POLICY BRIEFINGS


Hart Health Strategies provides a comprehensive policy briefing on a weekly basis. This in-depth health policy briefing is sent out at the beginning of each week. The health policy briefing recaps the previous week and previews the week ahead. It alerts clients to upcoming congressional hearings, newly introduced bills, regulatory announcements, and implementation activity related to the Patient Protection and Affordable Care Act (PPACA) and other health laws.


THIS WEEK'S BRIEFING - JUNE 17, 2019


Senate Continues Budget Caps/Debt Ceiling Negotiations; House Makes Progress on Appropriations


Senate Republican leadership are still working with White House officials to reach a government budget and debt limit deal that could be presented to House Democrats in the hope of avoiding a government shutdown. Majority Leader Mitch McConnell (R-Ky.) and Senate Appropriations Chairman Richard Shelby (R-Ala.) met with Treasury Secretary Steven Mnuchin and Acting White House Chief of Staff Mick Mulvaney last week and stated that progress is being made on an agreement to include the debt ceiling fix with government funding legislation. The two-year agreement to lift the budget caps and avoid sequestration would also extend the nation’s $22 trillion borrowing limit. Democrats are adhering to a principle of parity that any deal to raise defense spending caps be coupled with an increase in non-defense domestic discretionary spending.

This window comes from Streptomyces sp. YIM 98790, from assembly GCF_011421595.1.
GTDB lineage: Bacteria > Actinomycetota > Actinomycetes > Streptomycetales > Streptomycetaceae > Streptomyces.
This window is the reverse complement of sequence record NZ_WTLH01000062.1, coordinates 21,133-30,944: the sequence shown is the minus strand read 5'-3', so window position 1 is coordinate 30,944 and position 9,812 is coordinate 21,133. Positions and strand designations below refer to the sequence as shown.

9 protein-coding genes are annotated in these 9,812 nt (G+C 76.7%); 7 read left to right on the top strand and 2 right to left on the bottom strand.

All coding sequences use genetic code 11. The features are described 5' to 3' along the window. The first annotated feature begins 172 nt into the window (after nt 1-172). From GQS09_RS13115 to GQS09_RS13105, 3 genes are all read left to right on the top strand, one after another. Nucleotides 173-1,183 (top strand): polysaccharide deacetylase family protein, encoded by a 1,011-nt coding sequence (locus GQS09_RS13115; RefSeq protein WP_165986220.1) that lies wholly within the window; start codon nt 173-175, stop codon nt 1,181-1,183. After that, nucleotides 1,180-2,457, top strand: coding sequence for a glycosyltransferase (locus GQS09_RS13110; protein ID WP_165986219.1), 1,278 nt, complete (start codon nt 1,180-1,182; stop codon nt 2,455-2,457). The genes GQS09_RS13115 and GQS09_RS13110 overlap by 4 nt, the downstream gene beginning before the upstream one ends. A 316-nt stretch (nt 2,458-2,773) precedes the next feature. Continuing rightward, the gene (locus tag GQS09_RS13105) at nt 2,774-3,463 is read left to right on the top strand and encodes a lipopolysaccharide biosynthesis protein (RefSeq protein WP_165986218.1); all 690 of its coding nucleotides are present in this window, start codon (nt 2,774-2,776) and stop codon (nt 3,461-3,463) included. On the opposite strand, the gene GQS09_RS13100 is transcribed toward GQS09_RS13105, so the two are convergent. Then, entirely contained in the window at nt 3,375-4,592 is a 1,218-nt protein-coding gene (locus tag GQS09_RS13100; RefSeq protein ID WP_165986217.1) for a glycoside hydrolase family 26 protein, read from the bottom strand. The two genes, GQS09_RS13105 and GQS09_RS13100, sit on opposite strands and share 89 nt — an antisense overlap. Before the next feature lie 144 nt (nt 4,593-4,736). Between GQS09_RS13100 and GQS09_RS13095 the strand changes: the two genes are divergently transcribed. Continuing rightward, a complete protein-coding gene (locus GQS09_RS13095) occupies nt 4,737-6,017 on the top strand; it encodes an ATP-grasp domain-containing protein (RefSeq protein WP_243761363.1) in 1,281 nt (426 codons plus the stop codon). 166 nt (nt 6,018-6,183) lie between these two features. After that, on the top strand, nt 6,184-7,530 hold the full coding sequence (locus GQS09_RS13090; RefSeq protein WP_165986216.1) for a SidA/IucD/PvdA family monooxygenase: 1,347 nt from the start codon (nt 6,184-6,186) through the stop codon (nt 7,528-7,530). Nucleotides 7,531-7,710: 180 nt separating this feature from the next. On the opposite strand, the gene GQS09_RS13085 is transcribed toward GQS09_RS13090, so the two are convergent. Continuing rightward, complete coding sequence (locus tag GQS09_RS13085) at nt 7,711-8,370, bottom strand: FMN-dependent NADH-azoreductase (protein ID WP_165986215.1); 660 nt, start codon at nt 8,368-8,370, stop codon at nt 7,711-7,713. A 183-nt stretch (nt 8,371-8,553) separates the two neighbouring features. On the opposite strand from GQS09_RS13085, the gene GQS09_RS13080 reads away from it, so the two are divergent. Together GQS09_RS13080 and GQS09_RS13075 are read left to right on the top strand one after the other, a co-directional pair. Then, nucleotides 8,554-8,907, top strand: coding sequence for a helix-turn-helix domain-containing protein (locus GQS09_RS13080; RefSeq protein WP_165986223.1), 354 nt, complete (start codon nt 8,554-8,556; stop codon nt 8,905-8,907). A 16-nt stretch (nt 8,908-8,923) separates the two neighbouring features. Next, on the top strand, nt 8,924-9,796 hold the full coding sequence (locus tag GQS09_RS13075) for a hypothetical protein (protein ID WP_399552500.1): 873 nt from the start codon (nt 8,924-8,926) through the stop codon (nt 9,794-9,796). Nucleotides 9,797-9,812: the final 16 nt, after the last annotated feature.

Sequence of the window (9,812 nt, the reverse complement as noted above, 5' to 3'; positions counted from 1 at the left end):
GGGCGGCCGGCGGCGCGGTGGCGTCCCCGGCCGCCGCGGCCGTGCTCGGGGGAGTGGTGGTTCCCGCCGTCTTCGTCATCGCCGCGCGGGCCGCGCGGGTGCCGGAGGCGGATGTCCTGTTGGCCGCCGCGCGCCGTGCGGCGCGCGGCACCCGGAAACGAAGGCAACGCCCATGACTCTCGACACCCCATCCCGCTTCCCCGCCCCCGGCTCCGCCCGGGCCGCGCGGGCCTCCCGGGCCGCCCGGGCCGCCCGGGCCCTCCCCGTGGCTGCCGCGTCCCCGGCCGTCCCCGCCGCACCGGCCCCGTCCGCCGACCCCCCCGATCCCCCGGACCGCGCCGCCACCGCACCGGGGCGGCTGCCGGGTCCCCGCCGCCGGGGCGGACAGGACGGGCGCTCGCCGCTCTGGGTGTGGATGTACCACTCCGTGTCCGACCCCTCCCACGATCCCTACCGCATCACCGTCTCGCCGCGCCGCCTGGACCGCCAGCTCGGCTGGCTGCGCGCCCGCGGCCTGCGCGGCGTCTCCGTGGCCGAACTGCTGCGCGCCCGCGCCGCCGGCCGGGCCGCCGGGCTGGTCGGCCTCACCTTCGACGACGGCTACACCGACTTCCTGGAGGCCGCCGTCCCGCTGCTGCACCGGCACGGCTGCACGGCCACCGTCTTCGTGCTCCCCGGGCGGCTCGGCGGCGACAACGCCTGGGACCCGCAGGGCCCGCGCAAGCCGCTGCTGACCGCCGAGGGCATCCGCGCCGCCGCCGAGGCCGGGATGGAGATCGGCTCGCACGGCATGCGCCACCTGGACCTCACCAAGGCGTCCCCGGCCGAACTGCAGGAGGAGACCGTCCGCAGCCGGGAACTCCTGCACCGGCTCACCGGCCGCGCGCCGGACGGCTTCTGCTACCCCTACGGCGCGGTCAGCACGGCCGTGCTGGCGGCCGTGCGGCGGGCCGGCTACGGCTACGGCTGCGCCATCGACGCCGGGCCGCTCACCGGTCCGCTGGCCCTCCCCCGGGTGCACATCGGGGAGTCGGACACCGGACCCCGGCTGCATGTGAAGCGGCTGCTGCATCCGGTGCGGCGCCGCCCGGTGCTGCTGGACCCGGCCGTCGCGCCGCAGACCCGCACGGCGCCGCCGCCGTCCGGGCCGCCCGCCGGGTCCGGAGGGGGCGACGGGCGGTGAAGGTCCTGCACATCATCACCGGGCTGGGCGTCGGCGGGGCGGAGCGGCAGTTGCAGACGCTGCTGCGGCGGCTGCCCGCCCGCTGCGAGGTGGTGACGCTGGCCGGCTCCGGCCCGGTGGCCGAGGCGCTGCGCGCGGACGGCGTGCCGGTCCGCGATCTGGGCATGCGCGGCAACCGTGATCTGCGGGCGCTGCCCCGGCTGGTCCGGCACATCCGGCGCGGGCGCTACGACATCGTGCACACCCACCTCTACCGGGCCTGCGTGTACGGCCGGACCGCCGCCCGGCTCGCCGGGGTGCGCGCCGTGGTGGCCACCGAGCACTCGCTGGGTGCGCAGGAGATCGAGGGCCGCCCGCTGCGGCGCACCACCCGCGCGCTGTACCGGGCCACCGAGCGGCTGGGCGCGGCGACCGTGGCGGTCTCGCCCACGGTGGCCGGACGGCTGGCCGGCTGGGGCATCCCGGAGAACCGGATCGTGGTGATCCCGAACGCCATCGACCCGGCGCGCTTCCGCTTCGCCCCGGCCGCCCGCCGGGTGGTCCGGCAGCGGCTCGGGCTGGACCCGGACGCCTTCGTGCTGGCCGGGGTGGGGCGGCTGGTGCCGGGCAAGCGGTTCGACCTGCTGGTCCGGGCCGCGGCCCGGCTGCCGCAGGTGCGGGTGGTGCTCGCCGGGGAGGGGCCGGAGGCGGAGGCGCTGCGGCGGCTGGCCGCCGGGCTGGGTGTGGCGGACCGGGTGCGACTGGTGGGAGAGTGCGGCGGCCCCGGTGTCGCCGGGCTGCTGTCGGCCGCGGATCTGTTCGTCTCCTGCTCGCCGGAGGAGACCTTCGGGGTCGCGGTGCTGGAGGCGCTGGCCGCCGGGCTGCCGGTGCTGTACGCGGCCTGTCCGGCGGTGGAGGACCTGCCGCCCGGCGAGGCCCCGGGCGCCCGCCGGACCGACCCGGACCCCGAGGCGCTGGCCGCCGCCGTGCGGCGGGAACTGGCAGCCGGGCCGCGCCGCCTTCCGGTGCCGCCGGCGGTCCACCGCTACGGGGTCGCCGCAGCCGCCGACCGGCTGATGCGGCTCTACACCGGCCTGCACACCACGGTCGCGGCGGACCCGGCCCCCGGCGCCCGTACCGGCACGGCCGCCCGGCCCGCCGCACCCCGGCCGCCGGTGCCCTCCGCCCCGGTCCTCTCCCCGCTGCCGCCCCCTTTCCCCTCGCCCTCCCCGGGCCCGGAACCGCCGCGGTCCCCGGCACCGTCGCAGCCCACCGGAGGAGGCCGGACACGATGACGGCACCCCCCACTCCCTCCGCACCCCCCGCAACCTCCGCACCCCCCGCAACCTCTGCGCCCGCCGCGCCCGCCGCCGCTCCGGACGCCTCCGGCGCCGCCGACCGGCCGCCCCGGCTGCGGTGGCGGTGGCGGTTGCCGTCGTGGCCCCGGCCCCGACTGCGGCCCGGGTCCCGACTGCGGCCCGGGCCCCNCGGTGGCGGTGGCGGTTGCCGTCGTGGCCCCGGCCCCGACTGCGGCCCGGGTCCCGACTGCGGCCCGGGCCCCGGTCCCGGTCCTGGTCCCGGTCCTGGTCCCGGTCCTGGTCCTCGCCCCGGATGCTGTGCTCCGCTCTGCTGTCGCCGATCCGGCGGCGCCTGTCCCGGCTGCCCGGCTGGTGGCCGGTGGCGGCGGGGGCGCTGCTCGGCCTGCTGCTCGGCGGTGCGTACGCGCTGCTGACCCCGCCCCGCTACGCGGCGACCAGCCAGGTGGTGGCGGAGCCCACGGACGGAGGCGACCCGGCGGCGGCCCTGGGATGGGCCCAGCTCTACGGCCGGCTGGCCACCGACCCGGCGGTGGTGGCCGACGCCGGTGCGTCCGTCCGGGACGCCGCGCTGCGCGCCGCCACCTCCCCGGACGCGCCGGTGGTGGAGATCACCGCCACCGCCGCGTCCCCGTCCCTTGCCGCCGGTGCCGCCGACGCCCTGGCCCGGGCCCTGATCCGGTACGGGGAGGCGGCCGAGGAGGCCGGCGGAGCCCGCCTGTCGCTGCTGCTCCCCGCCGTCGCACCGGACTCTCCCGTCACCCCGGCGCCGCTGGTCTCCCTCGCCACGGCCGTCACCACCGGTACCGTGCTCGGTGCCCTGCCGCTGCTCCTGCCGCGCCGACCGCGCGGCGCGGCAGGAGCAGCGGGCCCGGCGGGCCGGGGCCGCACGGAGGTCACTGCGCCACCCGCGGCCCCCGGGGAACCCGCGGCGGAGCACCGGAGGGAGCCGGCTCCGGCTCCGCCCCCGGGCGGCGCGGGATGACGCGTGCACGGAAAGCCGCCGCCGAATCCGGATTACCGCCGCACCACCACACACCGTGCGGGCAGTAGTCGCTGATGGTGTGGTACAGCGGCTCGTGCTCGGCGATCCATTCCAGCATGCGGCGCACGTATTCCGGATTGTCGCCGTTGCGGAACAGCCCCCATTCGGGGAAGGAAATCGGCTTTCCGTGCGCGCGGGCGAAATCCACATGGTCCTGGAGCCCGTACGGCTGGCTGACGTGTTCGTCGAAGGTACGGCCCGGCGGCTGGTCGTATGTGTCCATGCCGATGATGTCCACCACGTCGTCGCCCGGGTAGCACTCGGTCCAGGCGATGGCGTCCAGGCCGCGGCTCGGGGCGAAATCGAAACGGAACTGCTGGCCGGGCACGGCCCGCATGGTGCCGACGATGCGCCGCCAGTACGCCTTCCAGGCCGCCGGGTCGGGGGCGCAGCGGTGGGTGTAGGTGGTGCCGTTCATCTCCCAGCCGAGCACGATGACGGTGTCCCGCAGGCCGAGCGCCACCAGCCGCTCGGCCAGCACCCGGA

The House of Representatives began consideration of its first package of spending measures last week. The chamber adjourned before voting on final passage, which is expected to take place early this week. The nearly $1 trillion minibus (H.R. 2740) covers fiscal year (FY) 2020 appropriations for Defense, Labor-Health and Human Services-Education, State and Foreign Operations, and Energy and Water. The House Rules Committee approved 77 amendments to the Labor-HHS portion of the bill for consideration on the floor, most of which would result in relatively small changes to funding levels. Among the amendments added to the package are changes that would require that Affordable Care Act (ACA) open enrollment data be disaggregated by race, ethnicity, preferred language, age, and sex; strike a 20-year-old rider barring the U.S. Department of Health and Human Services (HHS) from creating a national patient identifier; prevent implementation of a White House rule to expand the availability of short-term health insurance plans;

increase funding for food allergy research, and overturn a recent administration ban on using federal funds to conduct medical research that relies on fetal tissue from elective abortions. The White House has threatened to veto the House bill in its current form because of increases to domestic spending and because of the inclusion of Democratic priorities that undermine the President’s agenda.

The House plans to begin consideration of a second package of spending bills this week. Beginning June 19, the chamber will take up H.R. 3055, which contains FY 2020 appropriations for Commerce-Justice-Science, Agriculture-Food and Drug Administration, Interior-Environment, Military Construction-Veterans Affairs, and Transportation-Housing and Urban Development. House leadership hopes to complete consideration of all 12 appropriations bills before the end of the month. The Senate has yet to begin debate on any of the 12 annual spending bills which must be passed before the end of the current fiscal year on Sept. 30. Senate appropriators are waiting for a deal to be reached on budget caps to set overall spending limits.



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